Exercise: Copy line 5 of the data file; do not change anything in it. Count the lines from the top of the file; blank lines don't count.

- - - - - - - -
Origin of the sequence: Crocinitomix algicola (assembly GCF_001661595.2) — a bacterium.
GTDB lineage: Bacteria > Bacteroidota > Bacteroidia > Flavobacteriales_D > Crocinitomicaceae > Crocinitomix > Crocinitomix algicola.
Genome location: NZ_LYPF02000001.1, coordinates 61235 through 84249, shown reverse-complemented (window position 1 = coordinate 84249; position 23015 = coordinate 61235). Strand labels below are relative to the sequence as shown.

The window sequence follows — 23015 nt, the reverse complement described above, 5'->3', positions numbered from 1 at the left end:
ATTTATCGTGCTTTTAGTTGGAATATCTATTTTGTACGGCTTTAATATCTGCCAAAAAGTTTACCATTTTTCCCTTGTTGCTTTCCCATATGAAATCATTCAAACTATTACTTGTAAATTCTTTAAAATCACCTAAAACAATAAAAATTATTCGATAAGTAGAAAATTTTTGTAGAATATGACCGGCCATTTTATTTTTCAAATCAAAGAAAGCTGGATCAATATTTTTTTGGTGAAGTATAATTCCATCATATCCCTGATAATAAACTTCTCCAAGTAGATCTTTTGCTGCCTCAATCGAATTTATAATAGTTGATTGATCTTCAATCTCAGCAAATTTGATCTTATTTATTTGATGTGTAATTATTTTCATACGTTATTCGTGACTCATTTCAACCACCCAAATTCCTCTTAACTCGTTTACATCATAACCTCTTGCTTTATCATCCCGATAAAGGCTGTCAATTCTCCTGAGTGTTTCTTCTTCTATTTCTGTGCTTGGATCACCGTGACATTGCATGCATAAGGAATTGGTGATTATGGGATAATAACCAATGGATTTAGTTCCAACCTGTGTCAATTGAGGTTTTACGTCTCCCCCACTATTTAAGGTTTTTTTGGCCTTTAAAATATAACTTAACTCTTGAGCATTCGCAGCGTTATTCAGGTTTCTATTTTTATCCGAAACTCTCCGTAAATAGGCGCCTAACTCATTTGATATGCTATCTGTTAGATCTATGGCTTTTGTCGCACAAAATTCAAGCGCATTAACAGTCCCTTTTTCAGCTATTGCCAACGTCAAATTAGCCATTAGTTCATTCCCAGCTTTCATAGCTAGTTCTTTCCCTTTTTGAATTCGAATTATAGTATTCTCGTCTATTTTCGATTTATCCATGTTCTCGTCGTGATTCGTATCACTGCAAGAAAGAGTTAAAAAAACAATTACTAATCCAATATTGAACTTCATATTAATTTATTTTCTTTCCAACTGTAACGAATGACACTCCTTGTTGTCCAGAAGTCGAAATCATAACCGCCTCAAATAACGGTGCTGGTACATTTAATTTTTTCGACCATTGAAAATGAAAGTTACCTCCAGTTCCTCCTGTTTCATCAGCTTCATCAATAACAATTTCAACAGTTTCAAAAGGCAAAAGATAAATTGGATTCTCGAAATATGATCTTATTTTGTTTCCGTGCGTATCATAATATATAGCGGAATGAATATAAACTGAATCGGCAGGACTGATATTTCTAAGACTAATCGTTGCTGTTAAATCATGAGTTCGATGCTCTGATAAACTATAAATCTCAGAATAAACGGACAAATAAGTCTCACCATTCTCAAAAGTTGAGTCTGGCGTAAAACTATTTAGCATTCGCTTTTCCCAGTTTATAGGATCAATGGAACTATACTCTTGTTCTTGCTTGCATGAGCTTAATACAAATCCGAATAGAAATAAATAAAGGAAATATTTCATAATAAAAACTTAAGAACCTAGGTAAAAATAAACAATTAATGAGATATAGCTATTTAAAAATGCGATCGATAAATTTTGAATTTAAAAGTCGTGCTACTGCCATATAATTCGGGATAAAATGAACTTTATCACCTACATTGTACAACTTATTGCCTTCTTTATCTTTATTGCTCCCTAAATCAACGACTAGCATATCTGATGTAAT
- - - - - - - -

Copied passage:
ATTTATCGTGCTTTTAGTTGGAATATCTATTTTGTACGGCTTTAATATCTGCCAAAAAGTTTACCATTTTTCCCTTGTTGCTTTCCCATATGAAATCATTCAAACTATTACTTGTAAATTCTTTAAAATCACCTAAAACAATAAAAATTATTCGATAAGTAGAAAATTTTTGTAGAATATGACCGGCCATTTTATTTTTCAAATCAAAGAAAGCTGGATCAATATTTTTTTGGTGAAGTATAATTCCATCATATCCCTGATAATAAACTTCTCCAAGTAGATCTTTTGCTGCCTCAATCGAATTTATAATAGTTGATTGATCTTCAATCTCAGCAAATTTGATCTTATTTATTTGATGTGTAATTATTTTCATACGTTATTCGTGACTCATTTCAACCACCCAAATTCCTCTTAACTCGTTTACATCATAACCTCTTGCTTTATCATCCCGATAAAGGCTGTCAATTCTCCTGAGTGTTTCTTCTTCTATTTCTGTGCTTGGATCACCGTGACATTGCATGCATAAGGAATTGGTGATTATGGGATAATAACCAATGGATTTAGTTCCAACCTGTGTCAATTGAGGTTTTACGTCTCCCCCACTATTTAAGGTTTTTTTGGCCTTTAAAATATAACTTAACTCTTGAGCATTCGCAGCGTTATTCAGGTTTCTATTTTTATCCGAAACTCTCCGTAAATAGGCGCCTAACTCATTTGATATGCTATCTGTTAGATCTATGGCTTTTGTCGCACAAAATTCAAGCGCATTAACAGTCCCTTTTTCAGCTATTGCCAACGTCAAATTAGCCATTAGTTCATTCCCAGCTTTCATAGCTAGTTCTTTCCCTTTTTGAATTCGAATTATAGTATTCTCGTCTATTTTCGATTTATCCATGTTCTCGTCGTGATTCGTATCACTGCAAGAAAGAGTTAAAAAAACAATTACTAATCCAATATTGAACTTCATATTAATTTATTTTCTTTCCAACTGTAACGAATGACACTCCTTGTTGTCCAGAAGTCGAAATCATAACCGCCTCAAATAACGGTGCTGGTACATTTAATTTTTTCGACCATTGAAAATGAAAGTTACCTCCAGTTCCTCCTGTTTCATCAGCTTCATCAATAACAATTTCAACAGTTTCAAAAGGCAAAAGATAAATTGGATTCTCGAAATATGATCTTATTTTGTTTCCGTGCGTATCATAATATATAGCGGAATGAATATAAACTGAATCGGCAGGACTGATATTTCTAAGACTAATCGTTGCTGTTAAATCATGAGTTCGATGCTCTGATAAACTATAAATCTCAGAATAAACGGACAAATAAGTCTCACCATTCTCAAAAGTTGAGTCTGGCGTAAAACTATTTAGCATTCGCTTTTCCCAGTTTATAGGATCAATGGAACTATACTCTTGTTCTTGCTTGCATGAGCTTAATACAAATCCGAATAGAAATAAATAAAGGAAATATTTCATAATAAAAACTTAAGAACCTAGGTAAAAATAAACAATTAATGAGATATAGCTATTTAAAAATGCGATCGATAAATTTTGAATTTAAAAGTCGTGCTACTGCCATATAATTCGGGATAAAATGAACTTTATCACCTACATTGTACAACTTATTGCCTTCTTTATCTTTATTGCTCCCTAAATCAACGACTAGCATATCTGATGTAAT